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Friday, September 27, 2002



City & County of Honolulu

HPD oath change
prompts protests

Thousands of e-mails urge the
speedy return of "so help me God"


By Nelson Daranciang
ndaranciang@starbulletin.com

The Honolulu Police Department has been bombarded with telephone calls, e-mails and letters from all over the country urging it to retain the phrase "so help me God" in its oath.

"Our Web site has received 3,600 e-mails, the majority saying keep it in," Honolulu Police Chief Lee Donohue said yesterday.

The department announced Monday that it is dropping the last four words from its oath in response to a complaint from Hawaii Citizens for the Separation of State and Church filed with the Honolulu Police Commission.

New officers graduating from recruit class Tuesday will be the first to recite the oath without the phrase.

Donohue's office also received several dozen telephone calls in the past two days from people urging him to retain the language in the oath, said Michelle Yu, Honolulu Police Department spokeswoman. "Some were very passionate," she said.

Donohue noted that the phrase "so help me God" does not comply with the oath for public law enforcement officers established in the Hawaii Constitution and does not appear in the oaths of the other county police departments.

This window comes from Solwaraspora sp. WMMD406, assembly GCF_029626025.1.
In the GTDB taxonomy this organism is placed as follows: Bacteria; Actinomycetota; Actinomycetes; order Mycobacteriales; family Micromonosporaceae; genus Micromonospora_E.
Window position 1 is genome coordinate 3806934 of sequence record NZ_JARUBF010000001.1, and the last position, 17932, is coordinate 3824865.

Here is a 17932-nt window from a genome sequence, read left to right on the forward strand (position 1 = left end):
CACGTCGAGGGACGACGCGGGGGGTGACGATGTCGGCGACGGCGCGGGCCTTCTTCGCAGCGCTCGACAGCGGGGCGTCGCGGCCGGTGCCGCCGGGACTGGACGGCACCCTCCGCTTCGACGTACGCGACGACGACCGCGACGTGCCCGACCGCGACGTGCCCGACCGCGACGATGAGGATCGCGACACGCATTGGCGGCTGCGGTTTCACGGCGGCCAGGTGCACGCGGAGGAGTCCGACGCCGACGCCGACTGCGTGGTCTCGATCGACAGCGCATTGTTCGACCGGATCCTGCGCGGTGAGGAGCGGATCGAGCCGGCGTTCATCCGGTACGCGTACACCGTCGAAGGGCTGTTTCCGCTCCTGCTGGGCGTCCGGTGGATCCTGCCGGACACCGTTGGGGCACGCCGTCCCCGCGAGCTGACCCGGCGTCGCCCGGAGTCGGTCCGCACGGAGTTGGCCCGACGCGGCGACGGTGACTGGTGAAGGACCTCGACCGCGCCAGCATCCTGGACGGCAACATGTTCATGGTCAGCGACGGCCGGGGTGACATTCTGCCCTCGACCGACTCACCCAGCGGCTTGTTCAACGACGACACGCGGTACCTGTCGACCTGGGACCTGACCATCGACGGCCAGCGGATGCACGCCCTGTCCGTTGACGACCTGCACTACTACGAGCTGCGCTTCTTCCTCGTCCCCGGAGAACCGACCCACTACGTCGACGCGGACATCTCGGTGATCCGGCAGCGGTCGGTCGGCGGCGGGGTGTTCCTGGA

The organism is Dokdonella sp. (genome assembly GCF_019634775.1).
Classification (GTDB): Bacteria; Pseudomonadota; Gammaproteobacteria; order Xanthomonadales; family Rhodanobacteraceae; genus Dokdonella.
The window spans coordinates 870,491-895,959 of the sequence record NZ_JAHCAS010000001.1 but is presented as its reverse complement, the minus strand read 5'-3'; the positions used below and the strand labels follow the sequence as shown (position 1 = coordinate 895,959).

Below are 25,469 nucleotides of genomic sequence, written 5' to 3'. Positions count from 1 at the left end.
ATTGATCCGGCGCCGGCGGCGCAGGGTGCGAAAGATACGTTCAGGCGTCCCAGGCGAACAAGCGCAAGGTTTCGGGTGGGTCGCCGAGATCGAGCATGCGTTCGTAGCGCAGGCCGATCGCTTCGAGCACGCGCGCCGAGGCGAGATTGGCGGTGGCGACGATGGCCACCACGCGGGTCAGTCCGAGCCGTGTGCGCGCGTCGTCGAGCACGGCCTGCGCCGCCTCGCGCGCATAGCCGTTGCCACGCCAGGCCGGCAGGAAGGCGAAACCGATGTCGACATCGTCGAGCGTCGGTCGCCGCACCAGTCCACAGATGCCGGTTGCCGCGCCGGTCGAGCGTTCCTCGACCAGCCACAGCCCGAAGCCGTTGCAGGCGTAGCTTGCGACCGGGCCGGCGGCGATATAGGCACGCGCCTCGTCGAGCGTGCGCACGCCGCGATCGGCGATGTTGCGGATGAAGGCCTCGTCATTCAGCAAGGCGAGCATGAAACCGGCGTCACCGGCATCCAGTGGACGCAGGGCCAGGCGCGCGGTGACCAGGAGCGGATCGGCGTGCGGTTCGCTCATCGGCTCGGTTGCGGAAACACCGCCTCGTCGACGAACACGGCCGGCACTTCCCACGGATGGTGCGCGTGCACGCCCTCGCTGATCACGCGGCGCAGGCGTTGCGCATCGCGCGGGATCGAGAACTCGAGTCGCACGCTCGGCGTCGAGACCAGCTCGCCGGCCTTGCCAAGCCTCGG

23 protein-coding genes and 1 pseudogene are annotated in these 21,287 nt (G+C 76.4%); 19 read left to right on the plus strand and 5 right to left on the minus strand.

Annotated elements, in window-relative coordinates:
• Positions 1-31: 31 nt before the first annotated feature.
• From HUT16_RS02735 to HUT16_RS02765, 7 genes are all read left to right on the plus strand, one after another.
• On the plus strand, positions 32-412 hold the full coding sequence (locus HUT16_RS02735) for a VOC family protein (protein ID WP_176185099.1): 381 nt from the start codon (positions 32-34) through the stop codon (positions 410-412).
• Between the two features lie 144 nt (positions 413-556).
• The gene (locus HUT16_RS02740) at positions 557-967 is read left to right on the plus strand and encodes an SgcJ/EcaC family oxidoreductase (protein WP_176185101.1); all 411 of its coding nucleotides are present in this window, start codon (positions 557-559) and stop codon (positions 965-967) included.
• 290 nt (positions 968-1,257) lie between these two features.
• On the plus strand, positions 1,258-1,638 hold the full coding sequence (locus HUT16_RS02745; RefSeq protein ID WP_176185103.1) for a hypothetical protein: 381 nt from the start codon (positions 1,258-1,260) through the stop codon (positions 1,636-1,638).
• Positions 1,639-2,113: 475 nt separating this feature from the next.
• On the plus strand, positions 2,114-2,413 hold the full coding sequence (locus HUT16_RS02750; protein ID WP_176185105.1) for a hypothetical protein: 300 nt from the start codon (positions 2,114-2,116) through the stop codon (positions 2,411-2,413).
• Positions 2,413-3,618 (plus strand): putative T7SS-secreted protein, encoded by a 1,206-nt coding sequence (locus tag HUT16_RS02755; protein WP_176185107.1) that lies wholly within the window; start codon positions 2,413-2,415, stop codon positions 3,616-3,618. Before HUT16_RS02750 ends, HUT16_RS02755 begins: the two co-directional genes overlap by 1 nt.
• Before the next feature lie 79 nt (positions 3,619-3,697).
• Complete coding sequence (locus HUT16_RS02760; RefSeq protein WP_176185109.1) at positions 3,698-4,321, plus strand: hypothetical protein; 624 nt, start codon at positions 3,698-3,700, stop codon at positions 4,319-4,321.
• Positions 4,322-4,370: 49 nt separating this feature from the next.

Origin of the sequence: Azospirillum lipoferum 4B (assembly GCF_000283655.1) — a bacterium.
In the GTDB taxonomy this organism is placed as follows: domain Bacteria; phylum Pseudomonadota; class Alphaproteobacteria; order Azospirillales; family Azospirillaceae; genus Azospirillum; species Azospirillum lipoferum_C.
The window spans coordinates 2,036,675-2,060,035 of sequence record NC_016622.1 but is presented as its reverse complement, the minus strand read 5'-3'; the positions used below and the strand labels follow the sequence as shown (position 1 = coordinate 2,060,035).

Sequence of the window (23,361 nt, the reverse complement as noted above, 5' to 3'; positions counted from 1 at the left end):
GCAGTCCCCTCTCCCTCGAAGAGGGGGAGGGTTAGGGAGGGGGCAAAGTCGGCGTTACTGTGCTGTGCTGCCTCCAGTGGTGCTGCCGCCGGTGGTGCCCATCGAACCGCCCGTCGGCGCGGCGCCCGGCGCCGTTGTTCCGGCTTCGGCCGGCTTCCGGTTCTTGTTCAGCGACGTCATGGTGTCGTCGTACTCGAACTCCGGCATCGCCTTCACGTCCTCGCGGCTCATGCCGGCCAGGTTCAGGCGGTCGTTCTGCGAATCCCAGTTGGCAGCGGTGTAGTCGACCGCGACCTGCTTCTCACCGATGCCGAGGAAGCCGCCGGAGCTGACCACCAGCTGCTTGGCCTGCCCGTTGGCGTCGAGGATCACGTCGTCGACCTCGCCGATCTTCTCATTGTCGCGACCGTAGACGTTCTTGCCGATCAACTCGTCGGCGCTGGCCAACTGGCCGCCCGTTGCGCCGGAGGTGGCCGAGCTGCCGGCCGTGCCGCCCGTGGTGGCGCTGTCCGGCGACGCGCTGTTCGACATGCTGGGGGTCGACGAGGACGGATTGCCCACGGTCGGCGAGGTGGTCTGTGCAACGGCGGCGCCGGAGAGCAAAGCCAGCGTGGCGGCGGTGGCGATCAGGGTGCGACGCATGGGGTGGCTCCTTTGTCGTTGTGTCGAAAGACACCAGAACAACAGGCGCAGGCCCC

Donohue also pointed out that a Bible is no longer used to swear in people as witnesses in court.

HPD earlier removed a biblical passage and poems containing religious references from its Web site in response to another complaint.

The e-mails are so numerous that HPD officials have not been able to open all of them, Yu said. She said most are form letters.

The Hawaii Christian Coalition is not responsible for the e-mail campaign but may start its own, said Garret Hashimoto, coalition chairman.

"This angers me, but we can't do anything unless the police department decides to fight it. I've been telling our people in the Police Department to ask Donohue to reconsider. I think that's the only thing we can do right now. Actually, it's none of our business," Hashimoto said.

Donohue said all he can tell people is that the department will do what is required by the Constitution.

Donohue declined to release the contents of the letters. The Star-Bulletin also has received numerous comments protesting the change in the oath.


Honolulu Police Department



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